The NPD Group has the numbers of the early sales of Microsoft Office 2010 Suite, and they don’t look good. Office 2007 sold better in its first two weeks. What went wrong? It seems to be bad timing or the lack of bundling, and not enough new features over the 2007 version.
Microsoft Office 2007 was a radical change of interface from Office 2003; annoying a lot of people with having to deal with the Ribbon and the ‘pane’, and awing a lot of people with its shiny new squeeze-my-buttons look. Those nostalgic 2003 users had one less reason to complain about however: the old keyboard shortcuts were still there, alongside the new ones. And let us not forget, it was introduced alongside Microsoft’s shiny new operating system, the XP-replacement, Windows Vista. No matter that it was called the broken OS, Office 2007’s smooth looks certainly fit in with Vista, and didn’t looking jarringly old in there, like 2003. The new features and layout certainly contributed to the novelty factor.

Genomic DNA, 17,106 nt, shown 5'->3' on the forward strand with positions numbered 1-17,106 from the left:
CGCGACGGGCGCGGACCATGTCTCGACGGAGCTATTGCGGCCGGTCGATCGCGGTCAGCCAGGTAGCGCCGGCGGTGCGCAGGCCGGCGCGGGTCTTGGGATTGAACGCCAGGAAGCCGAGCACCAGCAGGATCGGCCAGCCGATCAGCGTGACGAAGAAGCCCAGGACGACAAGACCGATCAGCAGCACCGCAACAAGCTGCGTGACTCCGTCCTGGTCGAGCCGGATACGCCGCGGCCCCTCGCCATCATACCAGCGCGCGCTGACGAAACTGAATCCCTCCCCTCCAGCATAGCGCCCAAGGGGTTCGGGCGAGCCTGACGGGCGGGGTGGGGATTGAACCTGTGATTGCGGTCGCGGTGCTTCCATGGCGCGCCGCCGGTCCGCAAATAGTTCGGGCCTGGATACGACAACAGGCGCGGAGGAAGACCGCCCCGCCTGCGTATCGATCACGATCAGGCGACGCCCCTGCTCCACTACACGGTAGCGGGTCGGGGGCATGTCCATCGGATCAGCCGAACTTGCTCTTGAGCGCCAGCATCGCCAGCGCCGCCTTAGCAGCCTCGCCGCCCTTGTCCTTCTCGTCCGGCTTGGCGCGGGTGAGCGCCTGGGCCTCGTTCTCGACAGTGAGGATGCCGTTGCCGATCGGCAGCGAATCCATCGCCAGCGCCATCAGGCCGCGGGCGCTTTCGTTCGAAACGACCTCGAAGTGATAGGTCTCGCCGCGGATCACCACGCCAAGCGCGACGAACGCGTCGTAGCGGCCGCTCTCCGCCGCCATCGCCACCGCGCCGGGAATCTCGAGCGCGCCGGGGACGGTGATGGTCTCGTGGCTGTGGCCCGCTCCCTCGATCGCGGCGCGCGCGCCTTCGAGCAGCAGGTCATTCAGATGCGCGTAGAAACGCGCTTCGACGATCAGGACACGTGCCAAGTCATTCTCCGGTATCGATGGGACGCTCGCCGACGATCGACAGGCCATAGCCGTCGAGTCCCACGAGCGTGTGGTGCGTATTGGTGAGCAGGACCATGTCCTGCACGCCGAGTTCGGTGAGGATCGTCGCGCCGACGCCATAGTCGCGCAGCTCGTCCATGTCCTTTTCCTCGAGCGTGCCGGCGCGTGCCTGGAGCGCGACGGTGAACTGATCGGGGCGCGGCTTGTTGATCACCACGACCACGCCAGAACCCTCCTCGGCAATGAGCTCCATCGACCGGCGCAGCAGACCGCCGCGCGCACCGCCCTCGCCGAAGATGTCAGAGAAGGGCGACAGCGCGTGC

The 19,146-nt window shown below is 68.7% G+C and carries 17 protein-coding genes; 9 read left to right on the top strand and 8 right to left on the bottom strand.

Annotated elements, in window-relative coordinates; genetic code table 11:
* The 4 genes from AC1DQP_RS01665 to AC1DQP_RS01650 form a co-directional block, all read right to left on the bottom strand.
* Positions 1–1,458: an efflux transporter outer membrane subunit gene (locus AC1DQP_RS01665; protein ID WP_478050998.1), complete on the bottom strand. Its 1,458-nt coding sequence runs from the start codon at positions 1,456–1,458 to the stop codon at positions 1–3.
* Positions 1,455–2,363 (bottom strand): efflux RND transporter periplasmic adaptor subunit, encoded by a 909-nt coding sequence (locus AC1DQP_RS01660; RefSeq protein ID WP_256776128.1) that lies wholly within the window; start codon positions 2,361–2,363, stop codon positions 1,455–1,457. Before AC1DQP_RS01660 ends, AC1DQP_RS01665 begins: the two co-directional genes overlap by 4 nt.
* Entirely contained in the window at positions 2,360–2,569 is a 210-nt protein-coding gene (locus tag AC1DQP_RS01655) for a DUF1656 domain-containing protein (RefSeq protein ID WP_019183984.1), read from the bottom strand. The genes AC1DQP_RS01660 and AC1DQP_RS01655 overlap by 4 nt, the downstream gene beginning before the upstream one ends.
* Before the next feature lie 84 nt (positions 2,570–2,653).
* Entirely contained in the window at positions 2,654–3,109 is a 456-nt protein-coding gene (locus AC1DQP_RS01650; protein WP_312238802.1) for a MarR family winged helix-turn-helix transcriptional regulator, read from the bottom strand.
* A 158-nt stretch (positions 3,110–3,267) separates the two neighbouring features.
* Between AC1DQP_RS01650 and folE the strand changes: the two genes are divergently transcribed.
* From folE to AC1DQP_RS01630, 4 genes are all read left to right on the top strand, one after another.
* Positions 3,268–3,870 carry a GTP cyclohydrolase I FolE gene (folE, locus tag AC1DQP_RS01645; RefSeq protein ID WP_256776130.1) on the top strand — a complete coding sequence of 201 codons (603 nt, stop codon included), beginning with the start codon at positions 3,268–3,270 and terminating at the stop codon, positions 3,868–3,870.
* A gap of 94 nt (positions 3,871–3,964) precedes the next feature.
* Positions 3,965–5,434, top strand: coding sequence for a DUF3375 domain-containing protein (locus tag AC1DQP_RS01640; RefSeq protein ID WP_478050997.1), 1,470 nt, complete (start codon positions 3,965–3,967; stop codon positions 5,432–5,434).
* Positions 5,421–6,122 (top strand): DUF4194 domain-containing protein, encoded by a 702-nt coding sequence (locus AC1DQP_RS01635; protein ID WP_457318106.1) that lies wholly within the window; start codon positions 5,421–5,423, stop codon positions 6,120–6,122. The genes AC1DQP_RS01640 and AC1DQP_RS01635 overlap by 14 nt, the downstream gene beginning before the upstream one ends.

Now however, complacent Office 2007 users aren’t bothered by the extra layer of gloss on Office 2010, or enticed by its near-identical layouts (Office tab is back to being the File tab, and other small differences). And, they didn’t launch it alongside the runaway-success that was Windows 7Where to buy 5051. No matter, for Office 2007 looks right at home with 7.
It’s time to play catch up on the 9 months since Windows 7 released, and one of the ways Microsoft intends to do that by selling Office 2010 pre-installed in new PCs, with license keys available on cards instead of retail boxes. Already a third of Office 2010’s sales have been in this form, and this will only increase.